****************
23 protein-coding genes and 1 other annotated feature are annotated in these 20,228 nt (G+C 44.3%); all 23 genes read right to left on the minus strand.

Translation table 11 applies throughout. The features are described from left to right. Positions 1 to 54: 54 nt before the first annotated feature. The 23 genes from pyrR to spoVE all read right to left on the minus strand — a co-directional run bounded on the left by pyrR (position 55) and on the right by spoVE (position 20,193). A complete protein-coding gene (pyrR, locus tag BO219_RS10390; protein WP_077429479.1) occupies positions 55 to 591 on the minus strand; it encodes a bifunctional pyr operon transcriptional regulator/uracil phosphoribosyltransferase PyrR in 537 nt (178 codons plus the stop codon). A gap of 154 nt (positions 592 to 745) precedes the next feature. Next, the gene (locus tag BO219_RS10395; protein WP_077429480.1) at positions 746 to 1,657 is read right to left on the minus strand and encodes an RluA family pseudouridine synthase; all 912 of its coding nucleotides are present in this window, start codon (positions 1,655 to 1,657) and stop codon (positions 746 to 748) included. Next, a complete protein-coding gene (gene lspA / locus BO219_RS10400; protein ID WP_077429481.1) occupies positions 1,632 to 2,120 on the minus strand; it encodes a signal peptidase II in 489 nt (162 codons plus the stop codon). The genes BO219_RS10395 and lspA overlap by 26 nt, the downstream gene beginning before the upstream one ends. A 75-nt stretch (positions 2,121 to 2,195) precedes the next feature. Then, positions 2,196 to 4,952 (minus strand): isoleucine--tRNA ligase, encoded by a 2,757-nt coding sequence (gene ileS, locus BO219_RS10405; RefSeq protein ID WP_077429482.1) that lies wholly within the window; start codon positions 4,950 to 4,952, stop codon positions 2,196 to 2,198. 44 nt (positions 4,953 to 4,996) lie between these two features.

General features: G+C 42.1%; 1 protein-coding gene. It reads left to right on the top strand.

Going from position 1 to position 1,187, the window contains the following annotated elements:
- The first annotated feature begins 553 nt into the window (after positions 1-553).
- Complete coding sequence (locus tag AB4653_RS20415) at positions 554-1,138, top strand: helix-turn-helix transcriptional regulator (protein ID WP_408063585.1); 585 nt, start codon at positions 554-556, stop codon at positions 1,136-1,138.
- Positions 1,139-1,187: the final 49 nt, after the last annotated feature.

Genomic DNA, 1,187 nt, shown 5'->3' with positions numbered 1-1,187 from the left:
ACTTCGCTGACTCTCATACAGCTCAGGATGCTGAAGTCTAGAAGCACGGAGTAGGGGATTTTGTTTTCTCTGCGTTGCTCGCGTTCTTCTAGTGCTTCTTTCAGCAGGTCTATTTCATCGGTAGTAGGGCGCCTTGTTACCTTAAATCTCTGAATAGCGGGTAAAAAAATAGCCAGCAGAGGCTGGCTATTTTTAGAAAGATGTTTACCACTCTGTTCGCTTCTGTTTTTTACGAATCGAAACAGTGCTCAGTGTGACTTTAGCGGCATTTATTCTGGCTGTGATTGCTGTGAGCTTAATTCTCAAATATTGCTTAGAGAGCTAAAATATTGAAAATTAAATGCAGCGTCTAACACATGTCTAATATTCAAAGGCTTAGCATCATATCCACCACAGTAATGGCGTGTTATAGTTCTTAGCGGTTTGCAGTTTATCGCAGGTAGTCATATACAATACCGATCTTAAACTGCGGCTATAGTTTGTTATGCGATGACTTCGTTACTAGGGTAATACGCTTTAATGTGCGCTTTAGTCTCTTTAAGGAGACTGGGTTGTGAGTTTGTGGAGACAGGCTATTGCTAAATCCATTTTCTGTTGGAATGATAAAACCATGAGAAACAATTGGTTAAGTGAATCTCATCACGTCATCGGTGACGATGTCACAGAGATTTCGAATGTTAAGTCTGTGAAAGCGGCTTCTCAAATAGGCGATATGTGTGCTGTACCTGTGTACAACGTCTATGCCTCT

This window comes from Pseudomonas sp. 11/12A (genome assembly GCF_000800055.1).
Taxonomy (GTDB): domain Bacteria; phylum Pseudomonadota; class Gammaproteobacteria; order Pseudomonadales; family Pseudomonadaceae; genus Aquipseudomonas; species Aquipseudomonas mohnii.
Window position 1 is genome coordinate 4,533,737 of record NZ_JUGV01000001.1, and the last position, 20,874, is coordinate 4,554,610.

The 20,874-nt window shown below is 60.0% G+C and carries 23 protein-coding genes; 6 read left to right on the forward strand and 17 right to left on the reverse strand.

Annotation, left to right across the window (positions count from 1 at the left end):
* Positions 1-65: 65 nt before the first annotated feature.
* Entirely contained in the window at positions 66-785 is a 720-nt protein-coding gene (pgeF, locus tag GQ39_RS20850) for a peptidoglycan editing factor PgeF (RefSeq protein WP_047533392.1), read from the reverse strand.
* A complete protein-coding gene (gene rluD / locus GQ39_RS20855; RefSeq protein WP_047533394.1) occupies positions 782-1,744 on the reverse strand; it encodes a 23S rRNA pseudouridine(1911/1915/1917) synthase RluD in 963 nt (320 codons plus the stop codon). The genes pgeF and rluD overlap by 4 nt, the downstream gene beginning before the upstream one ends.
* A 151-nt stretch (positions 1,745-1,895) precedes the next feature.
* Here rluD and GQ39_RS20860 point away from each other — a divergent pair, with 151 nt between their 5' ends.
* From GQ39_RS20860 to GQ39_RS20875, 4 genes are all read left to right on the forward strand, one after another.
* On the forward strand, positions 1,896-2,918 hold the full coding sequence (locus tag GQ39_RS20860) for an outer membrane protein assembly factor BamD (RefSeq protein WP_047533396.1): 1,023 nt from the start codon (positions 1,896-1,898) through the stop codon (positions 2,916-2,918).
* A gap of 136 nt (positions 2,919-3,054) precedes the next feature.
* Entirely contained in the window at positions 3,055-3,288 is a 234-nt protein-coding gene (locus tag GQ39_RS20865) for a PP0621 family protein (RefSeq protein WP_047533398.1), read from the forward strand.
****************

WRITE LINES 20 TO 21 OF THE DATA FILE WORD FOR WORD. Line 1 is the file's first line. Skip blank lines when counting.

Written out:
* From GQ39_RS20860 to GQ39_RS20875, 4 genes are all read left to right on the forward strand, one after another.
* On the forward strand, positions 1,896-2,918 hold the full coding sequence (locus tag GQ39_RS20860) for an outer membrane protein assembly factor BamD (RefSeq protein WP_047533396.1): 1,023 nt from the start codon (positions 1,896-1,898) through the stop codon (positions 2,916-2,918).